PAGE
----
Over on the 'History is made at night' blog you can view the videos for Smiley's two biggest tunes plus a quote from Paul Gilroy about 'Cockney Translation', a portion of which I quote below,

"The record suggested that these elements could be reconciled without jeapordising affiliation to the history of the black diaspora... The record contains a veiled but none the less visible statement that the rising generation of blacks, gathering in the darkened dance-halls, were gradually finding a means to acknowledge their relationship to England and Englishness. They were beginning to discover a means to position themselves relative to this society and to create a sense of belonging which could transcend 'racial'/ethnic, local and class-based particularities and redefine England/Britain as a truly plural community. They were able to express their reluctant affiliation to it in the same breath as their ties to the African diaspora." ( Paul Gilroy, There Ain't No Black in the Union Jack, 1987)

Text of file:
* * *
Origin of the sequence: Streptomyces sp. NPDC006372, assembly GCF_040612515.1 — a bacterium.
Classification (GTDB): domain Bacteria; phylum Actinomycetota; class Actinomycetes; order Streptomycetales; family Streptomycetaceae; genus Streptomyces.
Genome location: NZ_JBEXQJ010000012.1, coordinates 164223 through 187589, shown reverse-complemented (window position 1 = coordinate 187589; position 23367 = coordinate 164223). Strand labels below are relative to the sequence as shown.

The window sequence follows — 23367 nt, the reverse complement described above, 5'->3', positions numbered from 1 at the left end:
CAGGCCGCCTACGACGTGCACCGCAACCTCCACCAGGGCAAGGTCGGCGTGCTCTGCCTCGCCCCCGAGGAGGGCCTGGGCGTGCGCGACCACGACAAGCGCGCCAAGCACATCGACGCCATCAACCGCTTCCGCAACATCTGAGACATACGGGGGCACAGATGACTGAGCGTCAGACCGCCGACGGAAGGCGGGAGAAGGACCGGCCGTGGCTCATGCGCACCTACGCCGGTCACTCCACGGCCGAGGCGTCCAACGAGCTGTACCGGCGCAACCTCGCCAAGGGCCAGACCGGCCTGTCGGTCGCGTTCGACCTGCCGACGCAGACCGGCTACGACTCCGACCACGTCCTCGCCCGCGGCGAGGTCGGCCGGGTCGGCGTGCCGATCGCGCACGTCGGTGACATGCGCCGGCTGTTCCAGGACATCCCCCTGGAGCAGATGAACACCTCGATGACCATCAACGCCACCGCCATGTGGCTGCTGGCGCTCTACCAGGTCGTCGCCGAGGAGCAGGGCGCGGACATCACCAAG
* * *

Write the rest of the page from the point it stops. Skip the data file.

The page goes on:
I remember seeing Smiley perform 'Police Officer' on TV in the early eighties. A few years later Derek B, the first UK Hip-Hop MC to get into the pop charts, was telling the very same story of being stopped by the police only to be let-off due to his mic-skills on his 'Good Groove.' But then a good story deserves repeating doesn't it?

In fact I'd go further than that. As Gilroy seems to be suggesting, a good story can capture how people view something,  and  affect how they view it. As student teachers we explored Barbara Hardy's notion of 'Narrative as a Primary Act of Mind.' If stories are fundamental to how we view the world, we need to be thinking about the range of stories we have in the classroom... and in our own heads.